'Twas brillig, and the slithy toves
    Did gyre and gimble in the wabe:
All mimsy were the borogoves,
    And the mome raths outgrabe.
From "Jabberwocky" by Lewis Carroll

The confounding world of high technology is enough to drive a nervous man distracted, to paraphrase Moby-Dick. Amazon.com (NASDAQ:AMZN) thinks that the MapReduce technology that was invented at Google (NASDAQ:GOOG) is good enough to build a moneymaking service on. How come Google didn't think of that first?

MapReduce is a fancy way of dividing a very large computing task into smaller bites. Those chunks are then handed out to dozens, hundreds, or even thousands of servers that handle the actual number-crunching. Amazon notes that MapReduce is handy for "web indexing, data mining, log file analysis, machine learning, financial analysis, scientific simulation, and bioinformatics research," among other things.

The technology has been a vital part of Google's own Web-mapping efforts for years. Yahoo! (NASDAQ:YHOO) powers its own search engine with the open-source Hadoop application -- a straightforward third-party implementation of the MapReduce concept -- and Hadoop also runs Amazon's new service.

People have been running their own Hadoop operations on Amazon's Elastic Computing Cloud (EC2) for a while. The official MapReduce service simplifies the setup greatly and cuts the processing costs to just 15% of the fees to lease full EC2 instances for the same workload.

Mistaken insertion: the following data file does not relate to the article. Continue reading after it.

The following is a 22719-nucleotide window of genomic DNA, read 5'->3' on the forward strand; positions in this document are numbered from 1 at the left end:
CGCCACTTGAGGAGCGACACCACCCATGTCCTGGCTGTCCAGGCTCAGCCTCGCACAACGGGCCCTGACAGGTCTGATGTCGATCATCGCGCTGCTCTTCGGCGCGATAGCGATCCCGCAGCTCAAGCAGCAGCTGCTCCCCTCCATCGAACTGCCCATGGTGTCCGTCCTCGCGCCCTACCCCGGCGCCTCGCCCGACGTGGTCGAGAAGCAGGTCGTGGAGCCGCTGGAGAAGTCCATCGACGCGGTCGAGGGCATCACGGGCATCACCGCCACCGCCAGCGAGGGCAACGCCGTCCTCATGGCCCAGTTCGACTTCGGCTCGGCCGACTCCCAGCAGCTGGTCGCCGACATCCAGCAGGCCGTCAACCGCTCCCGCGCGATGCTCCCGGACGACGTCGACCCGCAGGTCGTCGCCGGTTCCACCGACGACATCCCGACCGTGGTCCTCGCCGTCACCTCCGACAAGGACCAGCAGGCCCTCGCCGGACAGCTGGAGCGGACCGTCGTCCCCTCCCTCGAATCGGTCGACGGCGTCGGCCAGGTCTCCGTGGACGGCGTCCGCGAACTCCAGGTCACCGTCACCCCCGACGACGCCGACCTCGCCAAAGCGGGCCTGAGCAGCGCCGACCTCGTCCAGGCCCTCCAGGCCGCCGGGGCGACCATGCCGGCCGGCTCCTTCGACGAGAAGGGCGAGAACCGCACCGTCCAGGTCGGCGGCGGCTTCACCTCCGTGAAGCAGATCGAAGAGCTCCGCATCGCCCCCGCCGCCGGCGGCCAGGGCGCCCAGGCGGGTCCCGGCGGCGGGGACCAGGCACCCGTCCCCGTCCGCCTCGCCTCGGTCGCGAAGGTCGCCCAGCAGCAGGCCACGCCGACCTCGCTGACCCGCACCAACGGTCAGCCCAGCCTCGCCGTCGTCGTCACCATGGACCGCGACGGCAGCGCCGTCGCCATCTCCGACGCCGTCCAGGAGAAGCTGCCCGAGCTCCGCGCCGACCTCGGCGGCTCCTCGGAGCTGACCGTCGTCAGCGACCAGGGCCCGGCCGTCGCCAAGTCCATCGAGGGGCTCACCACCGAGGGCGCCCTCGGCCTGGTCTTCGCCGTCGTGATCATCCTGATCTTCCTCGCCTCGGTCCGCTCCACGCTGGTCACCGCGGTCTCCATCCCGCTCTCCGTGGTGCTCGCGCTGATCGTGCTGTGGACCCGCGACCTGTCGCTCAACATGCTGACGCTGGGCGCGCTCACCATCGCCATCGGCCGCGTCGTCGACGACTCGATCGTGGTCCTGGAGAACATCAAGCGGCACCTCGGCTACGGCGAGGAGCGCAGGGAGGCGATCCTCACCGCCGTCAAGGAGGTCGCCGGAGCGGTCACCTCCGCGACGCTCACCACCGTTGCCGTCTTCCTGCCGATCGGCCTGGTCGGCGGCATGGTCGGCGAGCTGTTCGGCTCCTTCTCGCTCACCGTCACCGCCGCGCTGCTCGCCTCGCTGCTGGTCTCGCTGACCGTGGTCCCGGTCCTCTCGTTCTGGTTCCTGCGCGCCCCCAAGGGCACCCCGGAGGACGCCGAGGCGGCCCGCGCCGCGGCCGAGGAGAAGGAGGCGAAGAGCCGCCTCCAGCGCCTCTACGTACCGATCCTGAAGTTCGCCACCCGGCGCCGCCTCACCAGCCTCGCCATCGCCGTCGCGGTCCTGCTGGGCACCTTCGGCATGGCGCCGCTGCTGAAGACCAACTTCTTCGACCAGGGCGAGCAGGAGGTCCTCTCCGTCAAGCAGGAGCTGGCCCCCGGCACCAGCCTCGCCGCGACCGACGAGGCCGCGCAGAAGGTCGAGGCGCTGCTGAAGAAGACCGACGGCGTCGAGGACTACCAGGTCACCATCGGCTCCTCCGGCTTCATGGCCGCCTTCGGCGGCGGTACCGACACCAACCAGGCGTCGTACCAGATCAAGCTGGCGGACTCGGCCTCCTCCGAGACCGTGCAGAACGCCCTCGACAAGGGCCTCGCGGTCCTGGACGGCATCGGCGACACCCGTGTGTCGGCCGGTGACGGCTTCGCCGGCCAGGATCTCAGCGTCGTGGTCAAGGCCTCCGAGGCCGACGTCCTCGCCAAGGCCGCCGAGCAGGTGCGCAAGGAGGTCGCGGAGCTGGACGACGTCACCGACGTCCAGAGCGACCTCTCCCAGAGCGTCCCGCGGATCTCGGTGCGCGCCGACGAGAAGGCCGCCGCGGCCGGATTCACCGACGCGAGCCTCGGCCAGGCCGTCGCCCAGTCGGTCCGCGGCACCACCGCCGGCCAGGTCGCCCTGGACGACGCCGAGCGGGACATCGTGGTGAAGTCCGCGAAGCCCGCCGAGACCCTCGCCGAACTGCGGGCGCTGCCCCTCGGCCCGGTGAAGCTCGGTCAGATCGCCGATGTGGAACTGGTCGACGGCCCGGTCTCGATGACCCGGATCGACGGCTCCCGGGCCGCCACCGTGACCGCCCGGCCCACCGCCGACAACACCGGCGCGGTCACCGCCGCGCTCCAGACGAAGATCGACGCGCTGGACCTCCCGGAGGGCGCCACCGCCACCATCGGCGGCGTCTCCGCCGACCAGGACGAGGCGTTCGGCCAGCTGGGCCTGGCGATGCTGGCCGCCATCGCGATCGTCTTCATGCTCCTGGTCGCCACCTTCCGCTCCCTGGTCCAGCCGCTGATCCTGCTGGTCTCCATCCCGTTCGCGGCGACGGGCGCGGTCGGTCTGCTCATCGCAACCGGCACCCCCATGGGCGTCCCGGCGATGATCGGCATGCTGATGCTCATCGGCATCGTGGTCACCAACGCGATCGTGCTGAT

IBM's (NYSE:IBM) Blue Cloud runs Hadoop, too. This technology is growing serious muscle, and seems very popular with developers. Google's AppEngine is nice, but doesn't offer anything like Hadoop -- whose architecture, as I recall, was originally derived from work done at Google.

Google falling behind?
All of this has to be highly exasperating for Google fans and shareholders. At least Microsoft's (NASDAQ:MSFT) Azure cloud isn't ahead in the MapReduce/Hadoop game. Yet.

It's a different story from Amazon's perspective, of course. The online retailer is rapidly becoming the go-to name in serious cloud computing, and this service is yet another bright feather in its cap.

Web services may not make Amazon much money today, but at this rate, I wouldn't be surprised to see Amazon eventually becoming a technology vendor first and a retailer second. Stranger and dumber things have happened.

More mimsy Foolishness:

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Fool contributor Anders Bylund owns shares in Google, but he holds no other position in any of the companies discussed here. Anders wants a Beowulf cluster of MapReduce clouds, and he gyres in frabjous joy over National Poetry Month. You can check out Anders' holdings or a concise bio if you like, and The Motley Fool is investors writing for investors.